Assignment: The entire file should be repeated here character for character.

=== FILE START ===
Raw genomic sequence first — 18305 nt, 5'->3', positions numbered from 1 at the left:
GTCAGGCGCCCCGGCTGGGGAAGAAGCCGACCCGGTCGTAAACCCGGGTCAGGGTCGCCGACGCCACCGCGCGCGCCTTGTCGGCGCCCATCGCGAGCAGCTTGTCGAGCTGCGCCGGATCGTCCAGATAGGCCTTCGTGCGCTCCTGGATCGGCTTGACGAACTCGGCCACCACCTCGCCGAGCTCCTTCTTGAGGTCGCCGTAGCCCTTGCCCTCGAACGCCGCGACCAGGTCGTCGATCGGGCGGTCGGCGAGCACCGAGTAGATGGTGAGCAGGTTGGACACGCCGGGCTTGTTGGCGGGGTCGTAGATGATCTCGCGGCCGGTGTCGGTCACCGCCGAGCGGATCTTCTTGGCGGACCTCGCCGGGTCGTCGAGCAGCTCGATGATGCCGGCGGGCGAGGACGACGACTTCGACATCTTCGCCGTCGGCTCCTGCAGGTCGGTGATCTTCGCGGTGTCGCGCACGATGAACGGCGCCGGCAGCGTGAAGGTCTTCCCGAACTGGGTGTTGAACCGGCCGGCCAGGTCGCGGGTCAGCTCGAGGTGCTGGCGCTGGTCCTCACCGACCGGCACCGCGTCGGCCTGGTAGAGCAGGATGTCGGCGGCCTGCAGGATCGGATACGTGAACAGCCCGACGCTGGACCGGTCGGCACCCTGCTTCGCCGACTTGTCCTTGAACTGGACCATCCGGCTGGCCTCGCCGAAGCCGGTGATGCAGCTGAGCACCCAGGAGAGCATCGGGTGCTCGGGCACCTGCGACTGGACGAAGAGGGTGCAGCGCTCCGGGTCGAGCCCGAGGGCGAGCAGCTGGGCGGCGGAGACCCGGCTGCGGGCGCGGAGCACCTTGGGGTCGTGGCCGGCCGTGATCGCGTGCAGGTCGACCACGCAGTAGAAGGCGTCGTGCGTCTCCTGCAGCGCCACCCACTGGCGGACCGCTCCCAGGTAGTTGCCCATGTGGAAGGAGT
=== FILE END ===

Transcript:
Raw genomic sequence first — 18305 nt, 5'->3', positions numbered from 1 at the left:
GTCAGGCGCCCCGGCTGGGGAAGAAGCCGACCCGGTCGTAAACCCGGGTCAGGGTCGCCGACGCCACCGCGCGCGCCTTGTCGGCGCCCATCGCGAGCAGCTTGTCGAGCTGCGCCGGATCGTCCAGATAGGCCTTCGTGCGCTCCTGGATCGGCTTGACGAACTCGGCCACCACCTCGCCGAGCTCCTTCTTGAGGTCGCCGTAGCCCTTGCCCTCGAACGCCGCGACCAGGTCGTCGATCGGGCGGTCGGCGAGCACCGAGTAGATGGTGAGCAGGTTGGACACGCCGGGCTTGTTGGCGGGGTCGTAGATGATCTCGCGGCCGGTGTCGGTCACCGCCGAGCGGATCTTCTTGGCGGACCTCGCCGGGTCGTCGAGCAGCTCGATGATGCCGGCGGGCGAGGACGACGACTTCGACATCTTCGCCGTCGGCTCCTGCAGGTCGGTGATCTTCGCGGTGTCGCGCACGATGAACGGCGCCGGCAGCGTGAAGGTCTTCCCGAACTGGGTGTTGAACCGGCCGGCCAGGTCGCGGGTCAGCTCGAGGTGCTGGCGCTGGTCCTCACCGACCGGCACCGCGTCGGCCTGGTAGAGCAGGATGTCGGCGGCCTGCAGGATCGGATACGTGAACAGCCCGACGCTGGACCGGTCGGCACCCTGCTTCGCCGACTTGTCCTTGAACTGGACCATCCGGCTGGCCTCGCCGAAGCCGGTGATGCAGCTGAGCACCCAGGAGAGCATCGGGTGCTCGGGCACCTGCGACTGGACGAAGAGGGTGCAGCGCTCCGGGTCGAGCCCGAGGGCGAGCAGCTGGGCGGCGGAGACCCGGCTGCGGGCGCGGAGCACCTTGGGGTCGTGGCCGGCCGTGATCGCGTGCAGGTCGACCACGCAGTAGAAGGCGTCGTGCGTCTCCTGCAGCGCCACCCACTGGCGGACCGCTCCCAGGTAGTTGCCCATGTGGAAGGAGT